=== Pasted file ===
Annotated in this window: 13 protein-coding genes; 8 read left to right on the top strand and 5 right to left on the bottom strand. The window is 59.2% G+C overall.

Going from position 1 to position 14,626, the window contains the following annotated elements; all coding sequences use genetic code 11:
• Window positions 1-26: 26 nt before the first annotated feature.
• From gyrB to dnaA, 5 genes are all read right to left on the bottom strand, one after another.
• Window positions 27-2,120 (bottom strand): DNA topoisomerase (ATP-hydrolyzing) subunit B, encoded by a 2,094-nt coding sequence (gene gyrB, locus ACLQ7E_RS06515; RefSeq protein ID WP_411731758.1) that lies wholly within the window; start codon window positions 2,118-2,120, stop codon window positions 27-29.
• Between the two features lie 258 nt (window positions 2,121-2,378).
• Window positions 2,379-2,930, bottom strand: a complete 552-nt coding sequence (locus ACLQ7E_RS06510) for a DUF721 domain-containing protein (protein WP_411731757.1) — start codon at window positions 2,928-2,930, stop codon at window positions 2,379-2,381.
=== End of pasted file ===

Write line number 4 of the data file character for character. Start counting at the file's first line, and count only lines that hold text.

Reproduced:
• From gyrB to dnaA, 5 genes are all read right to left on the bottom strand, one after another.